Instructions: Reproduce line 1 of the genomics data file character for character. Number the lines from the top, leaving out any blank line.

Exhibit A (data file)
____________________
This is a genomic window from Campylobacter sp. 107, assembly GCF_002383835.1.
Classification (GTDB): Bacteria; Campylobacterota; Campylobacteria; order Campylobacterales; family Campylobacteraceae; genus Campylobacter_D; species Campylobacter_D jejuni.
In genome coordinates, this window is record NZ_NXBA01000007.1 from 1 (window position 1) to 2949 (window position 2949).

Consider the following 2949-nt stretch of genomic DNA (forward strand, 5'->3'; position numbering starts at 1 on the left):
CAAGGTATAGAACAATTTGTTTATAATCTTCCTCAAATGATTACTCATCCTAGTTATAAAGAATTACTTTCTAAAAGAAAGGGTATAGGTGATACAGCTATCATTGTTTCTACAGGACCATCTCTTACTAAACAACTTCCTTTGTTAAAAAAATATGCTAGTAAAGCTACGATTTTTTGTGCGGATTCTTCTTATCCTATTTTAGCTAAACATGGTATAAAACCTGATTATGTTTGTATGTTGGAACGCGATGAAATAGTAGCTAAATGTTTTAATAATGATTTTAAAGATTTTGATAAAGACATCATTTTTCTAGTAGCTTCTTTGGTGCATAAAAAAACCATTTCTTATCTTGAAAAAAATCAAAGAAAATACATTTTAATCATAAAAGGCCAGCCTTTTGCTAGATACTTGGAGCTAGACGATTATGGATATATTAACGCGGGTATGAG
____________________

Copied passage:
This is a genomic window from Campylobacter sp. 107, assembly GCF_002383835.1.